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Posted By Michael Bell

Rider then relates the following narrative:

    At the breaking out of the Revolution there dwelt in one of the remoter Rhode Island towns a young man whom we will call Stukeley. He married an excellent woman and settled down in life as a farmer. Industrious, prudent, thrifty, he accumulated a handsome property for a man in his station in life, and comparable to his surroundings. In his family he had likewise prospered, for Mrs. Stukeley meantime had not been idle, having presented her worthy spouse with fourteen children. Numerous and happy were the Stukeley family, and proud was the sire as he rode about the town on his excellent horse, and attired in his homespun jacket of butternut brown, a species of garment which he much affected. So much, indeed, did he affect it that a sobriquet was given him by the townspeople. It grew out of the brown color of his coats. Snuffy Stuke they called him, and by that name he lived, and by it died.

    For many years all things worked well with Snuffy Stuke. His sons and daughters developed finely until some of them had reached the age of man or womanhood. The eldest was a comely daughter, Sarah. One night Snuffy Stuke dreamed a dream, which, when he remembered in the morning, gave him no end of worriment. He dreamed that he possessed a fine orchard, as in truth he did, and that exactly half the trees in it died. The occult meaning hidden in this revelation was beyond the comprehension of Snuffy Stuke, and that was what gave worry to him. Events, however, developed rapidly, and Snuffy Stuke was not kept long in suspense as to the meaning of his singular dream. Sarah, the eldest child, sickened, and her malady, developing into a quick consumption, hurried her into her grave. Sarah was laid away in the family burying ground, and quiet came again to the Stukeley family. But quiet came not to Stukeley. His apprehensions were not buried in the grave of Sarah.

    His unquiet quiet was but of short duration, for soon a second daughter was taken ill precisely as Sarah had been, and as quickly was hurried to the grave. But in the second case there was one symptom or complaint of a startling character, and which was not present in the first case. This was the continual complaint that Sarah came every night and sat upon some portion of the body, causing great pain and misery. So it went on. One after another sickened and died until six were dead, and the seventh, a son, was taken ill. The mother also now complained of these nightly visits of Sarah. These same characteristics were present in every case after the first one. Consternation confronted the stricken household. Evidently something must be done, and that, too, right quickly, to save the remnant of this family. A consultation was called with the most learned people, and it was resolved to exhume the bodies of the six dead children.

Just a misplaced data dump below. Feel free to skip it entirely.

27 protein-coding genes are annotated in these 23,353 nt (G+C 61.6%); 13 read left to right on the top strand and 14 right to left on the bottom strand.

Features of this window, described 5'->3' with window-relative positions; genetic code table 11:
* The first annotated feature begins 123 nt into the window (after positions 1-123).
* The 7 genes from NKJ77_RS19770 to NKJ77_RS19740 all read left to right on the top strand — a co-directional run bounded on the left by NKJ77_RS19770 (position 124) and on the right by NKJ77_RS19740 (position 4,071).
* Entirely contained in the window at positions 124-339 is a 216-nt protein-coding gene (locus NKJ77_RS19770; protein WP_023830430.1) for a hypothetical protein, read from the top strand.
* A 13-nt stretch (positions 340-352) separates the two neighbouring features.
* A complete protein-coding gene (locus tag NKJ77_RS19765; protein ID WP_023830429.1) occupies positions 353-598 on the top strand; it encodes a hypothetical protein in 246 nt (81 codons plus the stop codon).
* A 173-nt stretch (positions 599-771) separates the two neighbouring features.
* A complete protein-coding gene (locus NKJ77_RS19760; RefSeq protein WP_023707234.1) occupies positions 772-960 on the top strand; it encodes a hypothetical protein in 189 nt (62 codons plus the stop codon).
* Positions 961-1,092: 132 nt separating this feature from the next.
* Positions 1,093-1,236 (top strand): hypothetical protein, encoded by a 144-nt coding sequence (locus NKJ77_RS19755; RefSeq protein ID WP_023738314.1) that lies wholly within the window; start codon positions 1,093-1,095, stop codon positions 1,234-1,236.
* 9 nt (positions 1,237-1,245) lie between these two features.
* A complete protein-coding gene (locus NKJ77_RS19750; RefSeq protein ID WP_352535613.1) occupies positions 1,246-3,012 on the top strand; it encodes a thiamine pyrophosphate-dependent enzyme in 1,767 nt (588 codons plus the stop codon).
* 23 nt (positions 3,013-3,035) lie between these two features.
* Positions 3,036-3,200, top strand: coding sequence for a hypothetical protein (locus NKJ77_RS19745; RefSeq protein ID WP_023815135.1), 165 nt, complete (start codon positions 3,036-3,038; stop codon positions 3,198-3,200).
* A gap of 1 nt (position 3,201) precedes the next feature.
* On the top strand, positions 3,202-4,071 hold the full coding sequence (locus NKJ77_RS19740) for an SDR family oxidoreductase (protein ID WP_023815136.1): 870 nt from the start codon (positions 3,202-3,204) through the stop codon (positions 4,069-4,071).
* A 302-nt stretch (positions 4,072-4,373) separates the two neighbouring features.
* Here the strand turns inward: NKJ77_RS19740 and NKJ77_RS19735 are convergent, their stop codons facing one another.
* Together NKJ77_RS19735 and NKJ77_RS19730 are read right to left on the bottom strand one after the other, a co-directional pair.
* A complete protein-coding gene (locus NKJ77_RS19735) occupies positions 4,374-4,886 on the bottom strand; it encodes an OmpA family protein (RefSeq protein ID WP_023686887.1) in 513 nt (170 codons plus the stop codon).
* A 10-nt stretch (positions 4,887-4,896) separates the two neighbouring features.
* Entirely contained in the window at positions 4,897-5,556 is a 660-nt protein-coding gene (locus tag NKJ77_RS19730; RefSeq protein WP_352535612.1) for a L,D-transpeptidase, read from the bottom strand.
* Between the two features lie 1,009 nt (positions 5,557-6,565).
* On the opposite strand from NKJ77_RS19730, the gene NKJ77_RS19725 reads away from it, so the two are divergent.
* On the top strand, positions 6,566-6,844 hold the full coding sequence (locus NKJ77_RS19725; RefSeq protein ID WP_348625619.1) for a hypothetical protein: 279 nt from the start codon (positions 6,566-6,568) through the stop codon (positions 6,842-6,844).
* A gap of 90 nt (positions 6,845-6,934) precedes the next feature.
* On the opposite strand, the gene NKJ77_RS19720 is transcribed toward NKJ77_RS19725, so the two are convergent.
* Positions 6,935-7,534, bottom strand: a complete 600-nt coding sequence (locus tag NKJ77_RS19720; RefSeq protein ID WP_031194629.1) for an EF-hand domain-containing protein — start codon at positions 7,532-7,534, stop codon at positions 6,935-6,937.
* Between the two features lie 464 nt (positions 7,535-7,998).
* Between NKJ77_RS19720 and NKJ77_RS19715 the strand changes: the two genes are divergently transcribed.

Posted By Michael Bell

Sidney S. Rider probably was the foremost, certainly the most prolific, chronicler of Rhode Island history, yet his own biography remains elusive, as Russell J. DeSimone and Erik J. Chaput noted in their article, “Sidney Rider and the Business of Rhode Island History”:

For those who have set out to write about Rhode Island’s rich history, Rider is a familiar name. The size of the ‘Sidney Rider Collection’ at Brown University’s John Hay Library is extensive, often overwhelming those who set out to sift through it. Researchers will encounter more than 15,000 items including books, pamphlets, manuscripts, and newspaper clippings chronicling the founding of the colony in 1636 to the post-Civil War era. However, while researchers may spend months with this material, most know nothing about the man who assembled it.

As I recounted in Food for the Dead, I spent some time with the Rider Collection at Brown University's John Hay Library in early 1983. But I must have been fortunate, indeed, for I located my quarry in about an hour.

I was attempting to assemble as much information as possible that would shed some light on the extraordinary vampire narrative that appeared in Book Notes in 1888, Rider’s long-running periodical on Rhode Island history. Rider’s narrative follows a pattern similar to that employed by George Stetson some eight years later, and by the Providence Journal in 1892:

  •     the definition of vampire;
  •     the historical and geographical distribution of the belief and practice;
  •     the local narrative(s) under consideration;
  •     speculation concerning how the tradition came to New England; and
  •     an attempt to contextualize the incident and summarize its meaning.

Rider sees two European vampire traditions. The first, he maintains, is an earlier form that originated in Eastern Europe (which, today, we might see as the “classic” vampire); the second is the werewolf tradition. According to Rider, the first form

came to this country, and seems to have been prevalent at one time here in Rhode Island. In fact, in may even at this day be held in her remote regions, if, indeed, that term be not inapplicable with the narrow confines of this little State. Strange, even incredible is it that anybody should believe in such absurd superstitions. It is true, nevertheless. There were, and there are now, those who do believe them, and the purpose of this paper is to narrate a case which took place here in Rhode Island at no very remote period. It was of a genuine vampire.